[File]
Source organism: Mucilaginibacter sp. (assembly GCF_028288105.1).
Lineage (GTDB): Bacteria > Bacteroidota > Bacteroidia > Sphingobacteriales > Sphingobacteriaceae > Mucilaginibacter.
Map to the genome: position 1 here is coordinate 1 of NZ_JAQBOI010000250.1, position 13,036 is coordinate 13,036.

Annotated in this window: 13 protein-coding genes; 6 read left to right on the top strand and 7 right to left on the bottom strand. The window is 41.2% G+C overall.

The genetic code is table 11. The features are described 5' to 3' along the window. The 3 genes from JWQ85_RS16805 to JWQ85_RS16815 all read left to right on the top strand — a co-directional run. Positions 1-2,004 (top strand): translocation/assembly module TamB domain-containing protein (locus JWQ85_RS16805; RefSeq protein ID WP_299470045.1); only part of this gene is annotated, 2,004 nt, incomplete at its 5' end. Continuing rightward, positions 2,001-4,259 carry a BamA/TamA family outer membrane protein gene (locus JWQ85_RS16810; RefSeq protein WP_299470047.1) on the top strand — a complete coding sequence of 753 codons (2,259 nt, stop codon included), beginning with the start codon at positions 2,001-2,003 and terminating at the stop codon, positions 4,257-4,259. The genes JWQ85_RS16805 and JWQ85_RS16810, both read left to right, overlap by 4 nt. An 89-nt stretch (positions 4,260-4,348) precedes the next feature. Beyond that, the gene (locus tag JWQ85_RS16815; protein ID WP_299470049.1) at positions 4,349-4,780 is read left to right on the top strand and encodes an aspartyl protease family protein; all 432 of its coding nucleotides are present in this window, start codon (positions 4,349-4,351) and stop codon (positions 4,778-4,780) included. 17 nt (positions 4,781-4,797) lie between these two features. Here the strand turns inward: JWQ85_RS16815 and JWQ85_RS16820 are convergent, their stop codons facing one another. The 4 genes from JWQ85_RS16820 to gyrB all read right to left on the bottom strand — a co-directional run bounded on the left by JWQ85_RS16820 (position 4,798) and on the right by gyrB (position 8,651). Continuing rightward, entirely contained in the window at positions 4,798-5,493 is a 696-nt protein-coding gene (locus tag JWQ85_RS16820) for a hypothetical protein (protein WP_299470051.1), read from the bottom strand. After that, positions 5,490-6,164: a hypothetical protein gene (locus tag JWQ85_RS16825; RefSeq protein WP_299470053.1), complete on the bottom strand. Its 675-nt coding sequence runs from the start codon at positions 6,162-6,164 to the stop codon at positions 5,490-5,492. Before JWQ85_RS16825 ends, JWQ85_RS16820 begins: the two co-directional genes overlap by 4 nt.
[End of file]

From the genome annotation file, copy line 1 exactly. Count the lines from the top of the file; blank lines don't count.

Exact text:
Source organism: Mucilaginibacter sp. (assembly GCF_028288105.1).